Monuments to Eternity

SteveAnthonyby Steve Anthony, resident and student of all things Montevideo, who arrived in June of 2014 and plans to stay quite a while.  He writes of the monuments everywhere in Montevideo

It’s a flat land, or perhaps a land of rolling hills, not mountains like where I’ve come from in Washington State. I thought initially Montevideo was called that somehow because of ConfuciusParqueRodoall the monuments, but no it has something to do with seeing a mountain or hill or in some circles, Cosmopolitan City could be a Spanish translation. Well monuments are here–monuments to Gahndi, Khalil Gibran, Cervantes, Churchill, to the Hollocost victims, to a polish woman who was a labor organizer, to David the  slayer of Goliath (a personaGhandil favorite) prominently in front of City Hall, Confucius (in Parque Rodo), to the filmmakers who resisted the dictatorship, to Socrates, to William Tell, to Lemenja the Goddess of the Sea, to various composers and conductors of Philharmonic Orchestras, and to honor places where political demonstrations took place in a flash and were evacuated as quickly to avoid arrests.  Montevideo honors Nelson

SlaveParqueAquateraenPocitos
This is the only statue I know of in Montevideo memorializing the contribution of the slaves, located in Parque Aquateraen in Pocitos

Mandella, musicians, doctors, poets, pioneers in the creation of both Olympic games and the World Cup soccer tournaments, and the heroes of the fight for Independence. Many monuments to the pioneers who settled from Europe. What is  honored and preserved in the monuments is an appreciation of beauty in art, dedication to freedom, and respect for the struggles of ordinary people. Wandering the city and moving through our days, seeing the variety of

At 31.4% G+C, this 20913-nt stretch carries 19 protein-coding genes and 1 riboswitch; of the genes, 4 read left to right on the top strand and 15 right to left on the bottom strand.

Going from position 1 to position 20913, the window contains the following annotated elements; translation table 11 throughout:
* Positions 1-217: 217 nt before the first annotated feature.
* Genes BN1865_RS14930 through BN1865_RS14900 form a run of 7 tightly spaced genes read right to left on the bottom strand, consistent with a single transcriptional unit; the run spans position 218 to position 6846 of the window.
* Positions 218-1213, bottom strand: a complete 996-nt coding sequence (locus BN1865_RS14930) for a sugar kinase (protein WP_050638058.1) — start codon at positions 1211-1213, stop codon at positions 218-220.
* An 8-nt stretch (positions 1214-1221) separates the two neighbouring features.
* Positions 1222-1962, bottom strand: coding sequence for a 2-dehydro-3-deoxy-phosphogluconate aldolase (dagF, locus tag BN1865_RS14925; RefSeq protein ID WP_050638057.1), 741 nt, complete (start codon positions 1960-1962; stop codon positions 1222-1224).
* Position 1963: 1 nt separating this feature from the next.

Khalil Gilbran in Pocitos near the Navel Station
Khalil Gilbran in Pocitos near the Navel Station

monuments memorializing people and moments of history, it becomes evident that this city and culture honors humanity, connection, art, beauty, courage, and all the concerns of people who care about their world.  It makes a case for a society with warmth and an eternal soul, and it provides a weave between present and past that enriches and strengthens our connection to society, those around us, and those of the future that will be looking back to where we are now and pausing a moment to take in the meaning of lives well lived.  Arriba Montevideo!